BEIJING (Reuters) - A Chinese court sentenced a disabled lawyer renowned for defending people evicted from their homes to two years and eight months in prison on Tuesday for causing a disturbance and fraud, Beijing's latest use of a controversial law to stifle dissent.
The lawyer, Ni Yulan, and her husband, Dong Jiqin, were detained in April 2011 and later convicted of the charges. Rights activists contend the charges were trumped up in an effort to silence the couple.
Dong was given two years in prison, also for "causing a disturbance", a court official told reporters at the courthouse in a western suburb of Beijing.
Ni's imprisonment is the latest signal of the ruling Communist Party's determination to stifle China's civil rights movement, which is reeling from the jailing of several dissidents in recent months.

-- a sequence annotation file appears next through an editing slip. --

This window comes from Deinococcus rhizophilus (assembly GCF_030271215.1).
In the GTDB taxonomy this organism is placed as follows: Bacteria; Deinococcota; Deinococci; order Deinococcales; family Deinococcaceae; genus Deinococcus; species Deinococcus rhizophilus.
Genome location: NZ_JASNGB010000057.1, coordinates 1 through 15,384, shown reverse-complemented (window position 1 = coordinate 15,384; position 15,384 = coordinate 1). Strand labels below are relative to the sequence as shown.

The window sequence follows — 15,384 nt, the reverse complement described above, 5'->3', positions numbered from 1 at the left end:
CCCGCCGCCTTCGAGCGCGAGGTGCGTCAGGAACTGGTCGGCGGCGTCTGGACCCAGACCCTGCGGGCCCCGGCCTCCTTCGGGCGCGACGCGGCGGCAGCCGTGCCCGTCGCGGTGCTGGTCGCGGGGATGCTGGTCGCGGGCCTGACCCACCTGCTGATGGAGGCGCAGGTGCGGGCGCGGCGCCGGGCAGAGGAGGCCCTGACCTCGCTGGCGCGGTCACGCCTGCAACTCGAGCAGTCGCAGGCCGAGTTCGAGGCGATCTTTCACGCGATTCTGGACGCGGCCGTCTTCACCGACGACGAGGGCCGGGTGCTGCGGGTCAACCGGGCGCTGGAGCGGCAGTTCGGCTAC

The party is especially wary of political challenges ahead of a leadership succession later this year.
Ni has been an outspoken advocate for Chinese residents forced from their homes to make way for development, often for what residents say is grossly inadequate compensation.
Prosecutors alleged that Ni, who is disabled and wheel chair-bound, and Dong beat employees at a hotel - or what Ni has previously called a "black jail" - where they were forced to stay after their home was demolished in 2008.
A "black jail" is an informal detention site, such as a hotel or government guesthouse, used to hold protesters and petitioners without resorting to legal procedures.
(Reporting by Sui-Lee Wee; Writing by Ben Blanchard; Editing by Chris Buckley)